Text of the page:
Figure 5. Some pictorial representations of land uses and their challenges in the Gedeo-Abaya landscape: (a) the agroforestry belt on a steeply and rugged topography; (b) a semi-natural forest appearance of agroforestry systems; (c) utilization of the tree component which is affecting system productivity; (d) woodland destruction downstream; (e) the pastoral life, showing cattle’s population impact on natural vegetation cover; and (f) expanding wetland to grassland area with multipurpose ESs. All photos are by the first author except (c), which is reproduced with permission from a field report of “Friends of the Gedeo Agroforestry system” urging registration as a UNESCO World Heritage Site in 2009.
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Table 1. Estimated area (ha) of land use/cover (LUC) change in the Gedeo–Abaya landscape and overall change (%) between periods, 1986–2015 [37].
Table 1. Estimated area (ha) of land use/cover (LUC) change in the Gedeo–Abaya landscape and overall change (%) between periods, 1986–2015 [37].
LUC Type1986 (ha)%2000 (ha)%2015 (ha)%Overall Change (%) 1986–2015 *
Riverine forest543.70.29855.40.46147.70.08−72.83
Cultivation land15,633.38.4627,995.015.1527,791.015.0477.77
Barren land2211.51.202436.01.32686.70.37−68.95
Water body4768.12.585077.02.755707.03.0919.69
* Cover change between periods was calculated as 100 × (A final year − A initial year)/A initial year, where A = area of the LUC type.
Table 2. Descriptions of the LUC classes mapped in the area over the three study periods and summary of their respective ecosystem service valuation coefficients (VC) developed locally and globally by various authors. For our own VC, as shown in Table 3, GDP deflators, consumer price index, and producers price index were used to adjust to 2007 US$.
Table 2. Descriptions of the LUC classes mapped in the area over the three study periods and summary of their respective ecosystem service valuation coefficients (VC) developed locally and globally by various authors. For our own VC, as shown in Table 3, GDP deflators, consumer price index, and producers price index were used to adjust to 2007 US$.
LUC TypeDescriptionEquivalent BiomeGlobal VCLocal VC
1994 $/ha/year [8]2007 $/ha/year [9]1994 $/ha/year [32]2007 $/ha/year (Our Own VC, Table 3)
Riverine forestA broad leaved tree along river courseTropical forest20085264986.71093.2
AgroforestryIntensively managed semi-natural forest area in which annual/perennial crops &/or animals deliberately used on the same land-management unitsTropical forest 604.4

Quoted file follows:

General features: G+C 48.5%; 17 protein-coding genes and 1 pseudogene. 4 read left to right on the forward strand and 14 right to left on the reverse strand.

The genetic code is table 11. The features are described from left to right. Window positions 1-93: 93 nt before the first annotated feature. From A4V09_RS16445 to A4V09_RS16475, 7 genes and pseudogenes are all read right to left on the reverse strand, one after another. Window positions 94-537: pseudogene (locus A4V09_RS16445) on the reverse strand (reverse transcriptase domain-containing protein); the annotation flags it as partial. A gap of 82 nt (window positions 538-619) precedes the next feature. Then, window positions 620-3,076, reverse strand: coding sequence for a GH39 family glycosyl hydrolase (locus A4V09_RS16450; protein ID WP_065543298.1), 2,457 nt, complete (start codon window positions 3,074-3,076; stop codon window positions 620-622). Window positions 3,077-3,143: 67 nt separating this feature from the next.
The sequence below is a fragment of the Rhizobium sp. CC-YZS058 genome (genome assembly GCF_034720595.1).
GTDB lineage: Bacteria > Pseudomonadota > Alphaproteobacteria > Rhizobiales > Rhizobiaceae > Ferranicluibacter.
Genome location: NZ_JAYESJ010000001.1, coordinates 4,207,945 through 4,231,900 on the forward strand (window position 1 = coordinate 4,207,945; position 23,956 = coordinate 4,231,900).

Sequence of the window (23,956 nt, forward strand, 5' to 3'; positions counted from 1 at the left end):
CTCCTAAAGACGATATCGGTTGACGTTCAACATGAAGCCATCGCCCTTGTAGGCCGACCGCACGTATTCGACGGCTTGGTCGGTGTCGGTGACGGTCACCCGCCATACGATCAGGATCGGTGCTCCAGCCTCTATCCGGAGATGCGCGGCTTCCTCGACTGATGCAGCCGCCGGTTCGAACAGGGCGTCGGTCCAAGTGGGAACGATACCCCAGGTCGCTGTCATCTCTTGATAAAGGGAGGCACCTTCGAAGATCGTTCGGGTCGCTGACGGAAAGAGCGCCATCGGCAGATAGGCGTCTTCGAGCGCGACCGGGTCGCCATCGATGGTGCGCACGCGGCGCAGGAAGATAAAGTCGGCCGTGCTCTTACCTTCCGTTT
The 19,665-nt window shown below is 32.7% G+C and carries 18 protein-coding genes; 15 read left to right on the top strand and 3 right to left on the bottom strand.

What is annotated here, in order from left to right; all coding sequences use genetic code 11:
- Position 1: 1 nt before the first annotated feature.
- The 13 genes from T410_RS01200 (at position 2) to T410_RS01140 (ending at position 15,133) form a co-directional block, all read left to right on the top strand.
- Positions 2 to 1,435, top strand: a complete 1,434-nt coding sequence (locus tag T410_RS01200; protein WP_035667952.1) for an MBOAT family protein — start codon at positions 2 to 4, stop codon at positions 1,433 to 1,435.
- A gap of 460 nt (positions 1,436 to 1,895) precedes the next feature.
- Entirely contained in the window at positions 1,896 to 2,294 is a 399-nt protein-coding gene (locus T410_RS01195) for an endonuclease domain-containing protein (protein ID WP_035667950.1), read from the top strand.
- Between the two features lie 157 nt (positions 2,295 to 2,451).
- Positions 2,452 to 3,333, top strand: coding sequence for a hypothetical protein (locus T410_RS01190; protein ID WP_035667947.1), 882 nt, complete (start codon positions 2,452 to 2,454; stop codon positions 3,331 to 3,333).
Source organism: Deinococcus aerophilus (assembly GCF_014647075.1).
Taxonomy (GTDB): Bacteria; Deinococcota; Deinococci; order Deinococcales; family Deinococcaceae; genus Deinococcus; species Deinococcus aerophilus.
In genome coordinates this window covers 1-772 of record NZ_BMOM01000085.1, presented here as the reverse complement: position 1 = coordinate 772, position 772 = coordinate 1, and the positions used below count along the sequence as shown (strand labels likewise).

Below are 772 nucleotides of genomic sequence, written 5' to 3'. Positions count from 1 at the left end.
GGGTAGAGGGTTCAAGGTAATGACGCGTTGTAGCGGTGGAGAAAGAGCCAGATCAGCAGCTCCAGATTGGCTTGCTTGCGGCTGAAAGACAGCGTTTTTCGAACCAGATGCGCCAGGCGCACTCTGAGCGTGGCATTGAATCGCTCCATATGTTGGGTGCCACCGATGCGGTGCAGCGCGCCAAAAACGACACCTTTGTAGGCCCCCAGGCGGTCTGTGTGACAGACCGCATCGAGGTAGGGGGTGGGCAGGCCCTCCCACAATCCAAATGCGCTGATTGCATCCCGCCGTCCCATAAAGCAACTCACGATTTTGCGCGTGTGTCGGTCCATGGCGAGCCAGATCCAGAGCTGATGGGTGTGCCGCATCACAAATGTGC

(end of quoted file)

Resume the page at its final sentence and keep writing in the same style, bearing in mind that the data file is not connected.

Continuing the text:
Woodland/shrublandWoody Acacia dominated areas; also includes shrubland covered with small trees & bushes Woodland 1588 897.0
Tropical forest2008 986.7
GrasslandsGrass & herb cover with scattered trees and shrubsGrasslands2442871293.3355.5
Cultivation landCropping fields owned by small holder farmers and medium to large-scale investorsCrop land92 225.6169.2
Barren landBad areas and rook outcrops Desert0 00
Wetland/MarshyRiver beds, intermittent ponds and marshy areas with shallow water and permanent reed vegetationsInland Wetland14,78525,682 2856.1
Water bodyMainly refers to part of Abaya LakeFresh water849842678103.53226.8
Table 3. Monetary values for each ecosystem services per biome in $/ha/year (standardized values in 2007 US$).
Table 3. Monetary values for each ecosystem services per biome in $/ha/year (standardized values in 2007 US$).
Ecosystem ServicesLUC Types/Biome
Riverine ForestAgroforestryWoodland/ShrublandGrass LandCultivation LandWetland/MarshyWater Body
Provisioning services159.8172.3187.4183.4125.2813.12881.4
Water46.016.120.9 257.02723.9
Raw material13.519.3130.324.3 209.0
Genetic resources94.032.924.50.0 68.4
Medical services1.51.1 1.0 98.5
Regulating services733.4358.0244.5166.627.01122.8309.3
Water regulation6.82.445.0 741.9
Water treatment56.019.6 33.0309.3
Erosion control523.9183.4104.0 81.3
Climate regulation132.5132.395.0143.3 199.3
Biological control14.36.30.5 27.0
Air quality regulation 14.0 23.3 67.4
Supporting services190.067.3459.30.017.0833.40.0
Nutrient cycling92.232.3 102.5
Pollination51.018.719.0 17.0
Soil formation18.66.510.0 43.5
Habitat/refugia28.29.9430.3 687.4
Cultural services10.
Recreation8. 20.736.2
Cultural2.00.7 66.0
Total economic ESV1093.2604.4897.0355.5169.22856.13226.8
Table 4. Descriptive statistics (mean, standard error, and standard deviation) of the total service values (in $×106 year–1 in 2007 US$) of ecosystem services per LUC types.
Table 4. Descriptive statistics (mean, standard error, and standard deviation) of the total service values (in $×106 year–1 in 2007 US$) of ecosystem services per LUC types.
Services Total (N = 123)
No. of EstimatesTotal Service Mean ValuesStandard Error of the Mean (SEM)Standard Deviation (SD)
Riverine Forest341093.245.34264.38
Agroforestry a-604.412.7452.52